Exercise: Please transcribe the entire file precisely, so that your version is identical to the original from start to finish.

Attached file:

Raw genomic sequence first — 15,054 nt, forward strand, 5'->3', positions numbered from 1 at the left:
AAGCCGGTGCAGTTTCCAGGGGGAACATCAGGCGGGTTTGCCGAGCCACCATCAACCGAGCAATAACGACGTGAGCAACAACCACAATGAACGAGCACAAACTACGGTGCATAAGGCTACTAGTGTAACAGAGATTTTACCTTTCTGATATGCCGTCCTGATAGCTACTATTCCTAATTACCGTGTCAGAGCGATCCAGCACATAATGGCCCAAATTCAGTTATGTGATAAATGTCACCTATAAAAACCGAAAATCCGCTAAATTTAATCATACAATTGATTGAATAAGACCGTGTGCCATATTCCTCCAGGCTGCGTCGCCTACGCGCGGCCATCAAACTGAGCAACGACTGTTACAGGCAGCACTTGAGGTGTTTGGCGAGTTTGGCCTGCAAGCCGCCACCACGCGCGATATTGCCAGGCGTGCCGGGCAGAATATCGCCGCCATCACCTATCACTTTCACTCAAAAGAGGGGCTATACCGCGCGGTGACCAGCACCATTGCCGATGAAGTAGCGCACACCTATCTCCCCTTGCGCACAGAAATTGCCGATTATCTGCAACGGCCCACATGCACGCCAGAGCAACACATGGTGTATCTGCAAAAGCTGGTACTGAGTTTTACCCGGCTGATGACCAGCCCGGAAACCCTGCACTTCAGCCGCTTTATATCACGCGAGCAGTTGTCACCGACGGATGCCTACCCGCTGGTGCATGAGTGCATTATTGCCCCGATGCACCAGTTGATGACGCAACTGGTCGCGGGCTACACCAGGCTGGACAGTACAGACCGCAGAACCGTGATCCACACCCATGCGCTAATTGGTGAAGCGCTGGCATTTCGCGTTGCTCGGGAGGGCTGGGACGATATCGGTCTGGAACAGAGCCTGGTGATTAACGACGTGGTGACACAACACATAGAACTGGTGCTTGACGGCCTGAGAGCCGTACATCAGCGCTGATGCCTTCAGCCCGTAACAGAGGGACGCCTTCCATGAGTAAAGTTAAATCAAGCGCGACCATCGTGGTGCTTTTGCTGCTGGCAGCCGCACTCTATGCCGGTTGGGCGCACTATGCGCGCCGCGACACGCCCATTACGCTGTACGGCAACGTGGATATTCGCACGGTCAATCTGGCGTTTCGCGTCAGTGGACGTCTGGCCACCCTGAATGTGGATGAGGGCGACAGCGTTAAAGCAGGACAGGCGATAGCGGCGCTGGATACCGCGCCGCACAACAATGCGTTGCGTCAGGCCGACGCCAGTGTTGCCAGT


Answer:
Raw genomic sequence first — 15,054 nt, forward strand, 5'->3', positions numbered from 1 at the left:
AAGCCGGTGCAGTTTCCAGGGGGAACATCAGGCGGGTTTGCCGAGCCACCATCAACCGAGCAATAACGACGTGAGCAACAACCACAATGAACGAGCACAAACTACGGTGCATAAGGCTACTAGTGTAACAGAGATTTTACCTTTCTGATATGCCGTCCTGATAGCTACTATTCCTAATTACCGTGTCAGAGCGATCCAGCACATAATGGCCCAAATTCAGTTATGTGATAAATGTCACCTATAAAAACCGAAAATCCGCTAAATTTAATCATACAATTGATTGAATAAGACCGTGTGCCATATTCCTCCAGGCTGCGTCGCCTACGCGCGGCCATCAAACTGAGCAACGACTGTTACAGGCAGCACTTGAGGTGTTTGGCGAGTTTGGCCTGCAAGCCGCCACCACGCGCGATATTGCCAGGCGTGCCGGGCAGAATATCGCCGCCATCACCTATCACTTTCACTCAAAAGAGGGGCTATACCGCGCGGTGACCAGCACCATTGCCGATGAAGTAGCGCACACCTATCTCCCCTTGCGCACAGAAATTGCCGATTATCTGCAACGGCCCACATGCACGCCAGAGCAACACATGGTGTATCTGCAAAAGCTGGTACTGAGTTTTACCCGGCTGATGACCAGCCCGGAAACCCTGCACTTCAGCCGCTTTATATCACGCGAGCAGTTGTCACCGACGGATGCCTACCCGCTGGTGCATGAGTGCATTATTGCCCCGATGCACCAGTTGATGACGCAACTGGTCGCGGGCTACACCAGGCTGGACAGTACAGACCGCAGAACCGTGATCCACACCCATGCGCTAATTGGTGAAGCGCTGGCATTTCGCGTTGCTCGGGAGGGCTGGGACGATATCGGTCTGGAACAGAGCCTGGTGATTAACGACGTGGTGACACAACACATAGAACTGGTGCTTGACGGCCTGAGAGCCGTACATCAGCGCTGATGCCTTCAGCCCGTAACAGAGGGACGCCTTCCATGAGTAAAGTTAAATCAAGCGCGACCATCGTGGTGCTTTTGCTGCTGGCAGCCGCACTCTATGCCGGTTGGGCGCACTATGCGCGCCGCGACACGCCCATTACGCTGTACGGCAACGTGGATATTCGCACGGTCAATCTGGCGTTTCGCGTCAGTGGACGTCTGGCCACCCTGAATGTGGATGAGGGCGACAGCGTTAAAGCAGGACAGGCGATAGCGGCGCTGGATACCGCGCCGCACAACAATGCGTTGCGTCAGGCCGACGCCAGTGTTGCCAGT